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Quilters Christmas Cookbook [Paperback]

By Louise Stoltzfus (Author) & Dawn J. Ranck (Joint Author)
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Item description for Quilters Christmas Cookbook by Louise Stoltzfus & Dawn J. Ranck...

Holiday recipes contributed by quilters throughout North America are complemented by special Christmas memories and recollections

Publishers Description
Imagine raising six spirited kids on a grass farm. Today. Thatrsquo;ll test any mamarsquo;s strength. Dorcas Smucker and her brood live out their days in full view in this collection of musingspicking blueberries while watching for bears hoping for angels driving off the nearby freeway moving into the ldquo;thousandstory houserdquo; enduring 15yearold Mattrsquo;s lecture on respect while captive in the car. Then there was the fourweek road trip which Dorcas says ldquo;My sisterinlaw warned me would be like putting your whole family in a bathroom and staying there for three days.rdquo; Dorcas and her husband Paul are purposeful parents. But they arenrsquo;t perfect. Dorcas wonders if their marriage can endure when she and Paul canrsquo;t ever figure out what gifts to give each other. She tries to navigate her mild daughterrsquo;s development into a very certain self wondering ldquo;When do I give in and when do I stand firmrdquo;There are no recipes here. But there is story upon story. Dorcas has three daughters and three sons. And she has a voiceencouraging doubting entertaining but never taking herself too seriously. Often slightly offstride and with disarming humility Dorcas keeps finding resource in her life at home ldquo;Often the things we donrsquo;t know we need come into our lives without knocking.rdquo;

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Item Specifications...

Studio: Good Books
Pages   348
Est. Packaging Dimensions:   Length: 9.13" Width: 6.91" Height: 0.91"
Weight:   1.2 lbs.
Binding  Softcover
Release Date   Oct 1, 2001
Publisher   Good Books
ISBN  1561482099  
ISBN13  9781561482092  

Availability  0 units.

More About Louise Stoltzfus & Dawn J. Ranck

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Louise Stoltzfus is a native of Lancaster County, Pennsylvania. She was born and raised in an Old Order Amish family. Stoltzfus is an editor for Good Books. She is co-author of three cookbooks and the author of Favorite Recipes from Quilters. She recently completed a project related to Amish folk artists and has written the book, Two Amish Folk Artists: The Story of Henry Lapp and Barbara Ebersol. Stoltzfus is director of The People s Place Gallery, Intercourse, Pennsylvania. She lives in the city of Lancaster, ten miles from her ancestral home."

Louise Stoltzfus currently resides in Intercourse, in the state of Pennsylvania. Louise Stoltzfus was born in 1952.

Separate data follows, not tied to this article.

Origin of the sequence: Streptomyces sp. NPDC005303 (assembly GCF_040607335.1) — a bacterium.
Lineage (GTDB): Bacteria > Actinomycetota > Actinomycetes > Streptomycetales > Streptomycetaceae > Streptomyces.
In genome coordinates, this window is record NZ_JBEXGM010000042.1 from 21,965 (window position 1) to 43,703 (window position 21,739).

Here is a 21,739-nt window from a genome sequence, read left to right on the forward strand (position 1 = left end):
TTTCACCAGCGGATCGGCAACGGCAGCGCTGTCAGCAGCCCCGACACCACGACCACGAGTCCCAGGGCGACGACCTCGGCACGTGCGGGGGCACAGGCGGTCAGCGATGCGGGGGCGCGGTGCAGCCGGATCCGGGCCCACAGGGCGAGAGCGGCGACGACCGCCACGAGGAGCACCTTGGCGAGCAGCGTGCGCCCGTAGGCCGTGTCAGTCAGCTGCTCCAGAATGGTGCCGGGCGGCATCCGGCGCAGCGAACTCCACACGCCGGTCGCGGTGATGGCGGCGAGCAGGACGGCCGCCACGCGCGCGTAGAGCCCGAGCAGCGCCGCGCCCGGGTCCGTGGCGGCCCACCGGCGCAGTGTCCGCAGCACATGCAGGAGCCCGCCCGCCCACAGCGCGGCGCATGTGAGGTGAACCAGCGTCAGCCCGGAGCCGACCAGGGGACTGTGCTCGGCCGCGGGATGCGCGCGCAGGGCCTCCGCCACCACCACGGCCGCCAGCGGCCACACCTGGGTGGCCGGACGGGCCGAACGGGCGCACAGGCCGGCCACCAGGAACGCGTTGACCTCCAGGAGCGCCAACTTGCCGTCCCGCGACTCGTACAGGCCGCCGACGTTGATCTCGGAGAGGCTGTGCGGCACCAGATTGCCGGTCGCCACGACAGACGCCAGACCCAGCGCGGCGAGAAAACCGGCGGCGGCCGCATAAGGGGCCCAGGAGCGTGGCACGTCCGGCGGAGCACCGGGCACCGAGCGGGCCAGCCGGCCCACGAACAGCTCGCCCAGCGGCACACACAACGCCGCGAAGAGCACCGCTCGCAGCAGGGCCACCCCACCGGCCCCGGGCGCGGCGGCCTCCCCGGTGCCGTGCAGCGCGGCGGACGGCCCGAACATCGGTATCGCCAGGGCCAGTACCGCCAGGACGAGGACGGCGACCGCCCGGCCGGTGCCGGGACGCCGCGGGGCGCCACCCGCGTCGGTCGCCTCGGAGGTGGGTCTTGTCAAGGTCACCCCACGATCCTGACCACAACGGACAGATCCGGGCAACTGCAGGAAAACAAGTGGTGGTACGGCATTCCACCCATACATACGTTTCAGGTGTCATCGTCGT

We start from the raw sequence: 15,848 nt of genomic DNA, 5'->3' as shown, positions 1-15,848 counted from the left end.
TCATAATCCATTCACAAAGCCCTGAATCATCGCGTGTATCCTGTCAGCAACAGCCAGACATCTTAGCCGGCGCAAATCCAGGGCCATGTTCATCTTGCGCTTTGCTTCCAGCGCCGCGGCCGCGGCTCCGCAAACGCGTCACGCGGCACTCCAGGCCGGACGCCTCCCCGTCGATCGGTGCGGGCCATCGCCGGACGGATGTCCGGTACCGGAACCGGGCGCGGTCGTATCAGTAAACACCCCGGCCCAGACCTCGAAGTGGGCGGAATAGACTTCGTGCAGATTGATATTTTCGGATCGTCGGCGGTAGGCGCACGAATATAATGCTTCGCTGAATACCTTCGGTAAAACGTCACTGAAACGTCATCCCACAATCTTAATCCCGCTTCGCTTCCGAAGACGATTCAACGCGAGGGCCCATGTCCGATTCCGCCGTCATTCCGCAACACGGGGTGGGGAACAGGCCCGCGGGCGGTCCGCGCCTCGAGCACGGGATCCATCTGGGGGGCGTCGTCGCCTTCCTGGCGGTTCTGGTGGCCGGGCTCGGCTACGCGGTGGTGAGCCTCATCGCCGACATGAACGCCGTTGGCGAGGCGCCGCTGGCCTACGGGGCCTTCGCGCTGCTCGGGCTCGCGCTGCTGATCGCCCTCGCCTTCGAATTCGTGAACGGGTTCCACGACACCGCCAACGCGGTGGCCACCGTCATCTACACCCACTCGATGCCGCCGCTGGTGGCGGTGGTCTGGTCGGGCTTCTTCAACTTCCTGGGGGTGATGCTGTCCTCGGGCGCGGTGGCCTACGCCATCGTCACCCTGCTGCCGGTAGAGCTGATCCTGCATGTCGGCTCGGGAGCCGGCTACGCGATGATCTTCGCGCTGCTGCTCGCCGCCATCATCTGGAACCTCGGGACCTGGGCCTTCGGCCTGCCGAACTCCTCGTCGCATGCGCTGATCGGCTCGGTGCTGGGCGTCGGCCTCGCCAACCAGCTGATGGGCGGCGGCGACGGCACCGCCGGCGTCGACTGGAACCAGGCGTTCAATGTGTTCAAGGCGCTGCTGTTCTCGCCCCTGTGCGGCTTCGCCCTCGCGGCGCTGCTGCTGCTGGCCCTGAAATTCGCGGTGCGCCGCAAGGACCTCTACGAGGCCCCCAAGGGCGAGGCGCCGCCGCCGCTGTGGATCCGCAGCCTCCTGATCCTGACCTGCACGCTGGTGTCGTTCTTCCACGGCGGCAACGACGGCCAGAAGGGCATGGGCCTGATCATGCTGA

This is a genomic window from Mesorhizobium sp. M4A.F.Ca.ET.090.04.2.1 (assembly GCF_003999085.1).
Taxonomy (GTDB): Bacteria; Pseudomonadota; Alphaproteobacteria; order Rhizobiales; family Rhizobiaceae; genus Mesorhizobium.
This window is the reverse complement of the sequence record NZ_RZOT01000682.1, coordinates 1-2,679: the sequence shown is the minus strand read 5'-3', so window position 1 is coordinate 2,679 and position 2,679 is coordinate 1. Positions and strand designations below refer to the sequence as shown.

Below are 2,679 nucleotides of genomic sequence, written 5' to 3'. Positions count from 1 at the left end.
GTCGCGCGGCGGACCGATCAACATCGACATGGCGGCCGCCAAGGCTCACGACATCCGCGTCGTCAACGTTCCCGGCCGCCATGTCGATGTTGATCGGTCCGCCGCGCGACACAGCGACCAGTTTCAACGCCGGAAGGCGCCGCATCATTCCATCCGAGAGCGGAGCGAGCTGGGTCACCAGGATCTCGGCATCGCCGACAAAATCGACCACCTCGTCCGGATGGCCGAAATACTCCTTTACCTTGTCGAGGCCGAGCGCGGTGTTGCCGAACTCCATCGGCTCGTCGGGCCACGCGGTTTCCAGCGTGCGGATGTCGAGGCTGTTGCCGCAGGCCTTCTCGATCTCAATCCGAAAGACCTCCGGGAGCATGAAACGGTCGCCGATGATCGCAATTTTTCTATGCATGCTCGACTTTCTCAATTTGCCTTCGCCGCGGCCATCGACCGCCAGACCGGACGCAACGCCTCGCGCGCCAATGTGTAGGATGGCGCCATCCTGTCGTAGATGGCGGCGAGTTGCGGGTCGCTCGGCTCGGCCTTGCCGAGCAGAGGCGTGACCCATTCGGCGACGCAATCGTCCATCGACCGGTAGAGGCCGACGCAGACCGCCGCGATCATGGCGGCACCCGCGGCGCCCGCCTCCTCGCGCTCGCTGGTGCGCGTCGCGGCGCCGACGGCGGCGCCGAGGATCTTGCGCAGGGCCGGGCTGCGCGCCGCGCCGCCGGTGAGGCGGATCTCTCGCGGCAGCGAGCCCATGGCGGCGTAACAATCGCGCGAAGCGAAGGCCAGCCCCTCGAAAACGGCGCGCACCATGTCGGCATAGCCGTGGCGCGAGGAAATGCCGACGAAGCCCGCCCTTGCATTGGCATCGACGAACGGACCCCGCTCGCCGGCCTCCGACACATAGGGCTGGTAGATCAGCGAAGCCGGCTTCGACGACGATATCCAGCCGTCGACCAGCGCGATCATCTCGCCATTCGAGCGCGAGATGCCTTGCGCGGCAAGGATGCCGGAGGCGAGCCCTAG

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Product Categories

1Books > Subjects > Cooking, Food & Wine > Baking > General
2Books > Subjects > Cooking, Food & Wine > General
3Books > Subjects > Cooking, Food & Wine > Regional & International > U.S. Regional > Amish & Mennonite
4Books > Subjects > Cooking, Food & Wine > Special Occasions > Christmas & Hanukkah
5Books > Subjects > Cooking, Food & Wine > Special Occasions > General
6Books > Subjects > Cooking, Food & Wine > Special Occasions > Holidays

Christian Product Categories
Books > General Interest > Seasonal > Christmas

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Reviews - What do customers think about Quilters Christmas Cookbook?

Excellent recipes for any time of the year  Jan 19, 2008
This book has excellent recipes; not just for the holidays but all year round. Love it!! I even ordered some more of Louise Stolzfus' cookbooks
Fantastic Favorite  Jan 9, 2007
This cookbook is hands down my favorite cookbook of all time, it is jammed
with recipes, little stories and great variety, it isn't your everyday
cookbook. I have given this cookbook as a gift many times. Try it you
WILL like it.
Treasure Chest of Traditional, Easy Recipes.  Sep 30, 2006
`A Quilter's Christmas Cookbook' by `Good Books' (in Lancaster County, Pennsylvania) editors Louise Stoltzfus and Dawn J. Ranck is a genuine bargain for traditional recipe collectors who keep their magazine cutouts in little `tin' filing cans designed for holding 3" by 5" index cards. I know this because this is exactly how my mother keeps her recipes, and so many of the recipes in this book are the very same she has in her little gray can.

For a list price of a mere $13.95, we get 330 pages of recipes, stuffed to almost always three to a page, giving us close to 900 very traditional holiday recipes. A quick look at the title, publisher, and the names of the editors may lead one to think that this book is all about Pennsylvania Dutch recipes, but it is not. The book is a collection of recipes from quilting hobbyists from all over the country. And, the traditional Amish and Mennonite centers in Pennsylvania, Ohio, and New York State are in the distinct minority, While there are a fairly large number of contributions from small towns in southeastern Pennsylvania (Punxsutawney, PA seems to have an inordinately large number of contributors), my hunch is that there is at least one recipe here from every state in the Union, and some from Canada.